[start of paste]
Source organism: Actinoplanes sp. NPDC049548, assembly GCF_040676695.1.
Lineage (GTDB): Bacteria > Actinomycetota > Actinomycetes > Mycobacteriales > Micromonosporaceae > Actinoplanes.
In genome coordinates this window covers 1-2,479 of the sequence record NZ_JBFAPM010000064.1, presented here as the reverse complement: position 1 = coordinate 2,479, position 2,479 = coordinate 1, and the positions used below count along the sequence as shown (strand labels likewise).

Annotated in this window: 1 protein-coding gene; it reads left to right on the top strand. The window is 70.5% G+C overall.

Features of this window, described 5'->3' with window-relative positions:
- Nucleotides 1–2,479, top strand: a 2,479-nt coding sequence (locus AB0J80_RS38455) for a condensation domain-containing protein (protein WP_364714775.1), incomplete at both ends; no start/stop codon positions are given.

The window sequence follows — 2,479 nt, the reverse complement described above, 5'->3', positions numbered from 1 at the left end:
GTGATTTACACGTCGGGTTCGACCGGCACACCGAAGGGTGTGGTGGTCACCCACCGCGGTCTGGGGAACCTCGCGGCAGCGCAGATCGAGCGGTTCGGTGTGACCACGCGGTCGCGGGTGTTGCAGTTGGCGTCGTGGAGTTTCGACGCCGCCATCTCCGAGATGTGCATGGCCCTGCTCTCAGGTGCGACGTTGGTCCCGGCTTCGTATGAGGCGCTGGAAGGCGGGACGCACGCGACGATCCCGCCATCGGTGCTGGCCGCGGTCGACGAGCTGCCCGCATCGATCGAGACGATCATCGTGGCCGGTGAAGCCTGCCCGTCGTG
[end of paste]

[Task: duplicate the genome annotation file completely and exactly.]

Source organism: Actinoplanes sp. NPDC049548, assembly GCF_040676695.1.
Lineage (GTDB): Bacteria > Actinomycetota > Actinomycetes > Mycobacteriales > Micromonosporaceae > Actinoplanes.
In genome coordinates this window covers 1-2,479 of the sequence record NZ_JBFAPM010000064.1, presented here as the reverse complement: position 1 = coordinate 2,479, position 2,479 = coordinate 1, and the positions used below count along the sequence as shown (strand labels likewise).

Annotated in this window: 1 protein-coding gene; it reads left to right on the top strand. The window is 70.5% G+C overall.

Features of this window, described 5'->3' with window-relative positions:
- Nucleotides 1–2,479, top strand: a 2,479-nt coding sequence (locus AB0J80_RS38455) for a condensation domain-containing protein (protein WP_364714775.1), incomplete at both ends; no start/stop codon positions are given.

The window sequence follows — 2,479 nt, the reverse complement described above, 5'->3', positions numbered from 1 at the left end:
GTGATTTACACGTCGGGTTCGACCGGCACACCGAAGGGTGTGGTGGTCACCCACCGCGGTCTGGGGAACCTCGCGGCAGCGCAGATCGAGCGGTTCGGTGTGACCACGCGGTCGCGGGTGTTGCAGTTGGCGTCGTGGAGTTTCGACGCCGCCATCTCCGAGATGTGCATGGCCCTGCTCTCAGGTGCGACGTTGGTCCCGGCTTCGTATGAGGCGCTGGAAGGCGGGACGCACGCGACGATCCCGCCATCGGTGCTGGCCGCGGTCGACGAGCTGCCCGCATCGATCGAGACGATCATCGTGGCCGGTGAAGCCTGCCCGTCGTG